The Alternative Townhouse

The alternative townhouse

Not a house where…. alternative… things happen, but rather the Citadel Townhouse from the old modelling articles by Phil Lewis and Dave Andrews. This article appeared in White Dwarf 137 and in addition to the ordinary templates, it also featured templates for an extension to the townhouse, which was called the “alternative townhouse”. Being that I had very limited experience of building scenery, naturally I went for that option; and these are the results.

The only differences from the templates are the addition of the dormer windows and the windows under the gable on the end of the house.

Overall the construction was fairly easy. I blew the templates up to A3 size on a photocopier, and traced them for the walls. Otherwise I didn’t really measure anything, just using eyeballing to hopefully give it that slightly ramshackle Warhammer look (that’s the excuse anyway). I constructed it all from foamboard, which I found to be exceedingly easy; it was much faster to construct the basic structure than was the cardboard formers used in the barn and it weighs much less, though it is also much less sturdy.

Fantasy townhouse WIP 1
Foamboard and balsa
Fantasy Townhouse WIP 2
Blue insulation foam was carved for the chimneys

The only things that gave me any real trouble were the details. It took a while to work out how to do the windows properly; there being, of course, no explanation in the article. I also, on the spur of the moment, added dormer windows when I coincidentally had some offcuts that seemed the perfect shape to do it.

I used vinyl flyscreen to make the leaded windows….


…..following month after fruitless month searching for aluminium or steel mesh…. I know it exists; just not in Australia, and if ordered on the internet I only seemed to get mesh that was far, far too fine to use for, well for anything really.

I also think that next time I would use thick card instead of balsa wood for the timbering, as the balsa is too thick and stands proud of the plasterwork by no small amount. It makes the house look more like a modern mock-Tudor (where the timbering is purely decorative) when on a real Tudor house the timbering would be flush with the plasterwork as the timber was actually load-bearing and part of the walls (some pictures below illustrate what I mean).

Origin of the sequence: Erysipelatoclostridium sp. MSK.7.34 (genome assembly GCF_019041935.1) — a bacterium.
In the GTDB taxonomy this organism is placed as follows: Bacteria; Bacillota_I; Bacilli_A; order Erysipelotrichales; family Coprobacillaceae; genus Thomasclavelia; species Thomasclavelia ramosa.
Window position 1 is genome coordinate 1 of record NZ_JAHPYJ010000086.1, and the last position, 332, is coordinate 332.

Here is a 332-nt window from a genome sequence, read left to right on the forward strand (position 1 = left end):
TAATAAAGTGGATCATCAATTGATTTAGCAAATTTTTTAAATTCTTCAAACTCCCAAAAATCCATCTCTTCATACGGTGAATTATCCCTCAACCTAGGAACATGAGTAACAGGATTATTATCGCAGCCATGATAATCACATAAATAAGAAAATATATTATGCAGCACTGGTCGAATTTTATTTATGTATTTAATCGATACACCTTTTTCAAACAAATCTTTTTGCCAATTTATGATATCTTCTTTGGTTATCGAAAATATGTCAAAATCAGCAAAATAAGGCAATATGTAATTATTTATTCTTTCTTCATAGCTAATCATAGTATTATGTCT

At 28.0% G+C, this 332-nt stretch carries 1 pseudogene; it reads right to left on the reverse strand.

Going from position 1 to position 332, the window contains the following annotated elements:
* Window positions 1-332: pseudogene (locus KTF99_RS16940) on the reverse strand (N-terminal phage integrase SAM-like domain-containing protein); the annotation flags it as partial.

Real Tudor timbering
Fake Tudor timbering

Once constructed, I covered the whole structure (apart from the windows) in gloop (a mix of PVA, sand, filler, and water) as recommended on Tony Harwood’s blog. At first I wasn’t too sure about this, but it actually worked out quite well in the end. I think I should have left the roof tiles clean though…. or perhaps use a finer grade of sand. I would definitely use a finer grade of sand or no sand at all on the roof if I was planning to paint the roof as slate (which I was for this model – to give it that 5th edition Warhammer look – but it turned out I had run out of blue paint so they became clay tiles instead).

WIP painting

Overall I’m fairly pleased with how it turned out and I learned a lot. I cannot recollect how long it all took (I don’t really want to add it up, to be honest) but I know the next one will be a breeze…. which is the idea, I guess.

I must also add, this is the only example of the “alternative townhouse” I have ever seen. The end chimney was also my addition, as were the decorative timbers; it felt too bland otherwise.

The doors are Milliput


Unfortunately I can only use flash photography at the moment….
…which has rather washed everything out….
….and made it appear far more glossy than it really is….
I also based it, which given I intend it to be a country manor seems appropriate, though future houses will not be based so that they can be used in both urban and rural settings.

These are some pictures from the articles itself… I think it turned out well all in all.

Fantasy townhouse Phil Lewis
From the article


Fantasy townhouse Phil Lewis White Dwarf 137 back cover low res
The back cover of White Dwarf 137